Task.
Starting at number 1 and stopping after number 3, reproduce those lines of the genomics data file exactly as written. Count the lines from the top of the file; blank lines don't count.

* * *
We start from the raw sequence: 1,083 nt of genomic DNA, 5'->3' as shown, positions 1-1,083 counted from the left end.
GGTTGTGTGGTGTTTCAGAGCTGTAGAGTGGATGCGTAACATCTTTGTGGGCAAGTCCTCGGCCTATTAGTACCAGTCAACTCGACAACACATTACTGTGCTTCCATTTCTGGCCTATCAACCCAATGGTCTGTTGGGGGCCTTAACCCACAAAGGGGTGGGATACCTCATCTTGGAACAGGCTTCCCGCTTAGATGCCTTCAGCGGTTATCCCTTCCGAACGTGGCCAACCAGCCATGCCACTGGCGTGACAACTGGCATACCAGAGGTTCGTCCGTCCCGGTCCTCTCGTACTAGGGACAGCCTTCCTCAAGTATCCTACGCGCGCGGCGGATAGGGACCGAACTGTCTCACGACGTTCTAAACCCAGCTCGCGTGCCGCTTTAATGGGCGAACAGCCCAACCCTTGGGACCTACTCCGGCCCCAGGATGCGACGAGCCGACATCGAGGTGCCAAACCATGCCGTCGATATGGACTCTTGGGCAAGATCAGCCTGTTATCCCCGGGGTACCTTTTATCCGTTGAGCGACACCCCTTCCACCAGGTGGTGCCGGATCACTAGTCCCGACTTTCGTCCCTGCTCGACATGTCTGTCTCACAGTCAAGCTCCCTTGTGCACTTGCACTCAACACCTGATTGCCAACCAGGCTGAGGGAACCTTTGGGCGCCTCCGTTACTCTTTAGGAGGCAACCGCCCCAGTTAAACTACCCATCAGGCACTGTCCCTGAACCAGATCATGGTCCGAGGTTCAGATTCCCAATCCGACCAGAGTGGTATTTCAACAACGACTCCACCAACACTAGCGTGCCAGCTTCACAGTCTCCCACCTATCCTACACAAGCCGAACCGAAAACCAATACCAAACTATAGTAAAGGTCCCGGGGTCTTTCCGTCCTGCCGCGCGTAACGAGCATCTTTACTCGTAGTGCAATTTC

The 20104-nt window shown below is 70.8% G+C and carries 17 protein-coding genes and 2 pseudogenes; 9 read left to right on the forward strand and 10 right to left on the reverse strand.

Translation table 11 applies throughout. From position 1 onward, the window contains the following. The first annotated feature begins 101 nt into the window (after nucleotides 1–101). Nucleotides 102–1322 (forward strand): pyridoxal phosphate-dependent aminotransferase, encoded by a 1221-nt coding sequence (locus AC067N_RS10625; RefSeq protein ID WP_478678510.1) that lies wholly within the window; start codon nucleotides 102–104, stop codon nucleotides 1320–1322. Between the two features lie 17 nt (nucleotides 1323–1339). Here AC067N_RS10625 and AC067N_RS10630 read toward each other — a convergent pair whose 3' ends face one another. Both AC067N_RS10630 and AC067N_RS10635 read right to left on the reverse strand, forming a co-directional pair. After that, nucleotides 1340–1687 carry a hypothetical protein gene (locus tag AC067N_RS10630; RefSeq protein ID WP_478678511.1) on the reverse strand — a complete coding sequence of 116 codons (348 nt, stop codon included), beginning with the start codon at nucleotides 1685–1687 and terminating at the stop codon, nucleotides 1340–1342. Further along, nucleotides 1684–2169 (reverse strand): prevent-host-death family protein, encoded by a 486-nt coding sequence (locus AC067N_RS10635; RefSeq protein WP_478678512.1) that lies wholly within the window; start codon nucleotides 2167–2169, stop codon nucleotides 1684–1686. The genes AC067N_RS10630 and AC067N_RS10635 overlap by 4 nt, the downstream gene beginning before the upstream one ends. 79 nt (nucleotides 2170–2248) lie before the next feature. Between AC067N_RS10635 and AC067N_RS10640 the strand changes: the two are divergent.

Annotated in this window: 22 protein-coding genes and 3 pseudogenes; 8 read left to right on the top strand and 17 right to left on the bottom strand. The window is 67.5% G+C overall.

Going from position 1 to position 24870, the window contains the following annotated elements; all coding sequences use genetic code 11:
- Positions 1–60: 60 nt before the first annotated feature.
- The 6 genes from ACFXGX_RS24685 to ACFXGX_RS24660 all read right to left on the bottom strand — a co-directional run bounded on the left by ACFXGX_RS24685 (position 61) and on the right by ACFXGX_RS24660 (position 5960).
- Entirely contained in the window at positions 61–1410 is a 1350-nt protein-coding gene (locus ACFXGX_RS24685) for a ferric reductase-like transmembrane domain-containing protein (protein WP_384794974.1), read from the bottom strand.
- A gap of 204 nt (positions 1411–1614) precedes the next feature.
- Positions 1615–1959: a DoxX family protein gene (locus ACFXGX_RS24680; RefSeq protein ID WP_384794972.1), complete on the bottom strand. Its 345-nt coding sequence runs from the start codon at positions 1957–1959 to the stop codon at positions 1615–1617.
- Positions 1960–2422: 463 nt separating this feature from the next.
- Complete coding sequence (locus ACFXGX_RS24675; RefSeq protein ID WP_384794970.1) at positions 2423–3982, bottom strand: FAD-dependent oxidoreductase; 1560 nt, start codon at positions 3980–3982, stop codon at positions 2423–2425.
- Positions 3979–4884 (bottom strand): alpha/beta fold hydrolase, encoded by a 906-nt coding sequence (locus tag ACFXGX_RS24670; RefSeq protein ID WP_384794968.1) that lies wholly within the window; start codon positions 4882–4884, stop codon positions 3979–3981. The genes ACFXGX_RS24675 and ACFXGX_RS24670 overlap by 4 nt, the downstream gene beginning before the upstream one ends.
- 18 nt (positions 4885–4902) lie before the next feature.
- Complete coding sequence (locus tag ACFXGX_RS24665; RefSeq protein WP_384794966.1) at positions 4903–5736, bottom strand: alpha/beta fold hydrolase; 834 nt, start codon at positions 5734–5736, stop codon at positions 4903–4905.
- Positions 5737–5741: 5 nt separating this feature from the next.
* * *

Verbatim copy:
We start from the raw sequence: 1,083 nt of genomic DNA, 5'->3' as shown, positions 1-1,083 counted from the left end.
GGTTGTGTGGTGTTTCAGAGCTGTAGAGTGGATGCGTAACATCTTTGTGGGCAAGTCCTCGGCCTATTAGTACCAGTCAACTCGACAACACATTACTGTGCTTCCATTTCTGGCCTATCAACCCAATGGTCTGTTGGGGGCCTTAACCCACAAAGGGGTGGGATACCTCATCTTGGAACAGGCTTCCCGCTTAGATGCCTTCAGCGGTTATCCCTTCCGAACGTGGCCAACCAGCCATGCCACTGGCGTGACAACTGGCATACCAGAGGTTCGTCCGTCCCGGTCCTCTCGTACTAGGGACAGCCTTCCTCAAGTATCCTACGCGCGCGGCGGATAGGGACCGAACTGTCTCACGACGTTCTAAACCCAGCTCGCGTGCCGCTTTAATGGGCGAACAGCCCAACCCTTGGGACCTACTCCGGCCCCAGGATGCGACGAGCCGACATCGAGGTGCCAAACCATGCCGTCGATATGGACTCTTGGGCAAGATCAGCCTGTTATCCCCGGGGTACCTTTTATCCGTTGAGCGACACCCCTTCCACCAGGTGGTGCCGGATCACTAGTCCCGACTTTCGTCCCTGCTCGACATGTCTGTCTCACAGTCAAGCTCCCTTGTGCACTTGCACTCAACACCTGATTGCCAACCAGGCTGAGGGAACCTTTGGGCGCCTCCGTTACTCTTTAGGAGGCAACCGCCCCAGTTAAACTACCCATCAGGCACTGTCCCTGAACCAGATCATGGTCCGAGGTTCAGATTCCCAATCCGACCAGAGTGGTATTTCAACAACGACTCCACCAACACTAGCGTGCCAGCTTCACAGTCTCCCACCTATCCTACACAAGCCGAACCGAAAACCAATACCAAACTATAGTAAAGGTCCCGGGGTCTTTCCGTCCTGCCGCGCGTAACGAGCATCTTTACTCGTAGTGCAATTTC

The 20104-nt window shown below is 70.8% G+C and carries 17 protein-coding genes and 2 pseudogenes; 9 read left to right on the forward strand and 10 right to left on the reverse strand.